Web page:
2. Hana Highway

There's much to admire along Hawaii's world-famous Hana Highway, from views of the Pacific Ocean to picturesque waterfalls.

It would be easy to make a Top 10 list of the most scenic drives in Hawaii alone, given the Aloha State’s natural beauty, but none can rival the world-famous Hana Highway. Located on the island of Maui, the 50-mile road follows the northern shore of the island, offering great views of the Pacific Ocean, mountains and beaches. There are many pullouts to visit waterfalls, tropical greenery and scenic overlooks. Highlights of the drive are Twin Falls and Waianapanapa State Park, a black-sand beach. Warning: The drive is not for the faint of heart, as it is full of hairpin curves and frequently narrows to one lane. Guardrails can be conspicuously absent even beside precipitous drop-offs, and many locals buzz along the road at freeway speeds. Still, the road is a must-do activity for anyone visiting the island. Be sure to leave early in the morning to allow plenty of time for the drive. Better yet, find overnight lodging in the town of Hana so you won’t have to make the roundtrip in one day.

 

1. Columbia River Gorge

Mount Hood towers above the town of Hood River on the Columbia River.
This route makes the No. 1 spot on this list not only because of the diverse and inspiring scenery, but because so many of the attractions along the way are interactive. Spend the night in Portland, then cross the Columbia River into Washington to Hwy. 14 east. A few miles down the road, stop to climb the 850-foot Beacon Rock, the second-largest monolith in the world after the Rock of Gibraltar. Despite the rock’s imposing appearance, the trail is moderate in difficulty, but the view from the top is exceptional. Further east, stop for a tour of Bonneville Dam, where windows offer glimpses of migrating salmon. Continue another 30 miles or so to the town of Hood River, where you can cross back into Oregon. You can’t miss Hood River, as the snow-covered peak of Mount Hood towers directly over the town. Take a break with a stroll through Hood River’s historic downtown.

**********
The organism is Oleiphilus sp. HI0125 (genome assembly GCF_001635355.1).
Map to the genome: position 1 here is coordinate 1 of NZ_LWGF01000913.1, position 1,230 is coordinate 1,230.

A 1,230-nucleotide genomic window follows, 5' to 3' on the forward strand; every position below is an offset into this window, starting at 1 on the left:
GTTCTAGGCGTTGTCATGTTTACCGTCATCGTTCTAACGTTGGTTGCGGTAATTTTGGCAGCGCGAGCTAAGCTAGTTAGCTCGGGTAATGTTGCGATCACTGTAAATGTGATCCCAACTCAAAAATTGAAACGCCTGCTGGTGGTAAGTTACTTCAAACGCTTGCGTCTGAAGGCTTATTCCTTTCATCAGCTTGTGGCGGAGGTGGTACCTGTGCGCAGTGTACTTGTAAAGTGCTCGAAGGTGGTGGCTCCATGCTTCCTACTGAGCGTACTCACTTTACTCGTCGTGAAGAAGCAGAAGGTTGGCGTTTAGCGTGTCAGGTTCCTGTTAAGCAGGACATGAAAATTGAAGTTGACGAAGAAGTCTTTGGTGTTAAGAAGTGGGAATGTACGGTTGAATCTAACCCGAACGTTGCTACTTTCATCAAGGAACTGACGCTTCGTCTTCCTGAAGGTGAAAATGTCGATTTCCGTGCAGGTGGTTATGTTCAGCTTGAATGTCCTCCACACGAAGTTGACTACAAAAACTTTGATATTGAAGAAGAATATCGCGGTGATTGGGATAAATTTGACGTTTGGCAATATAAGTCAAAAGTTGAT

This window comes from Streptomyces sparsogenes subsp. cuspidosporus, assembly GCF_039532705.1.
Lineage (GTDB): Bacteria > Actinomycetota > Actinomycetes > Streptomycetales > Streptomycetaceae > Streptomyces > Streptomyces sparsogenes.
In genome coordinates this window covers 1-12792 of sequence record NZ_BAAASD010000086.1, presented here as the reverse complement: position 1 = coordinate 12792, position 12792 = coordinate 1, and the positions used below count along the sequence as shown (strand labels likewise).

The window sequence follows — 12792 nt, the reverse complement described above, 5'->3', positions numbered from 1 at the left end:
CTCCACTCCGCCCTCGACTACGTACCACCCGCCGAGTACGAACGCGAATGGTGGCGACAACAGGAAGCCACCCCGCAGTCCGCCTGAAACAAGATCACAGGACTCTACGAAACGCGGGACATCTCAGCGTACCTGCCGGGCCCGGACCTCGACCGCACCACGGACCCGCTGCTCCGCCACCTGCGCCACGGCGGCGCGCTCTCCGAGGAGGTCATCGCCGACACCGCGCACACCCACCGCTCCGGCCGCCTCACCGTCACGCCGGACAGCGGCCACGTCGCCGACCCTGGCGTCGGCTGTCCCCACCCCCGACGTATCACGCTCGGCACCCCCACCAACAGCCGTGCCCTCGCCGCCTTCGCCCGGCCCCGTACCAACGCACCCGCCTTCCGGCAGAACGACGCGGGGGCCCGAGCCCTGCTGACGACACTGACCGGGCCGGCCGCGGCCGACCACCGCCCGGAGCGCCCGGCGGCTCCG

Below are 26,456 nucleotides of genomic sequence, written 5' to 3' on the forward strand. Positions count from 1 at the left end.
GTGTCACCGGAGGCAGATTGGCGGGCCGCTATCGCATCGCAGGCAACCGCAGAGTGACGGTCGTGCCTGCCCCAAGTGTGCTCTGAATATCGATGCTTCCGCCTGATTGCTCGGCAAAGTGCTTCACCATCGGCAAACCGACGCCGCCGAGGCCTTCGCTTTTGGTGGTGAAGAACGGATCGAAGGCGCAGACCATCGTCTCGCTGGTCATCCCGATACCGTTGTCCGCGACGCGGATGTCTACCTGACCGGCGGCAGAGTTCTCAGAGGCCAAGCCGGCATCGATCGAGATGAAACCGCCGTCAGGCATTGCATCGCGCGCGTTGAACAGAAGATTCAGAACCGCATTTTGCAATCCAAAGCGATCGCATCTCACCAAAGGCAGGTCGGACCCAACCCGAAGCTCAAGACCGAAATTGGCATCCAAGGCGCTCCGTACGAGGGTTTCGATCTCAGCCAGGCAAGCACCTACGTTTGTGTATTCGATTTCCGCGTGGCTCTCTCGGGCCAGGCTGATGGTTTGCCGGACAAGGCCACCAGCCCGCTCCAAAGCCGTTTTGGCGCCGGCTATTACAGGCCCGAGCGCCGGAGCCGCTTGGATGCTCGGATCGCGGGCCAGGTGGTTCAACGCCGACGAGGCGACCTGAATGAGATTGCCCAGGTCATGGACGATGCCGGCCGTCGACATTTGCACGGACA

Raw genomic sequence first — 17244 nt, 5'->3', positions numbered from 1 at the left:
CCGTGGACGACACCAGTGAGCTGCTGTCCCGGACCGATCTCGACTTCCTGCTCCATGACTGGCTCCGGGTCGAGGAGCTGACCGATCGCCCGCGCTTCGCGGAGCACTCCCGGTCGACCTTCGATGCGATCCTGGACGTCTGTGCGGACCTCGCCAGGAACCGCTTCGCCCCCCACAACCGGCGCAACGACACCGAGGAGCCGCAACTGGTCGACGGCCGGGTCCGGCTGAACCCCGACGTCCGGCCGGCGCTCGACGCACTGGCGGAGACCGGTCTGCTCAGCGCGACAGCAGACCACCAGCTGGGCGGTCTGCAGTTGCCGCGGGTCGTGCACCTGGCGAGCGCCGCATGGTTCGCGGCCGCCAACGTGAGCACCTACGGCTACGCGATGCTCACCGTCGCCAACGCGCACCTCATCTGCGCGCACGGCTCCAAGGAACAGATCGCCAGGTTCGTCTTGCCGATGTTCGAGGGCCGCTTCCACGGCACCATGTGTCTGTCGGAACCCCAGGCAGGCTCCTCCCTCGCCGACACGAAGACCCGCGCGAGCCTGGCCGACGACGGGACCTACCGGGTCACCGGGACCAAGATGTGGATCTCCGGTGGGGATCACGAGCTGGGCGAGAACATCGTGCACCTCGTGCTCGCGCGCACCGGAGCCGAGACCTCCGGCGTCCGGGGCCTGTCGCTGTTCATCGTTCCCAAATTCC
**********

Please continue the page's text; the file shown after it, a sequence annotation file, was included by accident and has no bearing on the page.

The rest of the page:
From Hood River, take I-84 West — possibly the most scenic stretch of Interstate highway in the U.S. — to Exit 35 and get off on the Columbia River Highway. There are several waterfalls along this historic stretch of road, highlighted by Multnomah Falls, which plunge 620 feet in two drops, making them the second-highest year-round falls in the United States. The iconic photo of the entire Columbia River Gorge can be taken a little further west at the Portland Women’s Forum State Scenic Viewpoint.

Written by

The author is a longtime professional journalist who has interviewed everyone from presidential contenders to hall of fame athletes to rock 'n' roll legends while covering politics, sports, and other topics for both local and national publications and websites. His greatest passions, however, are history, geography and travel. He's traveled extensively around the United States seeking out the hidden wonders of the country.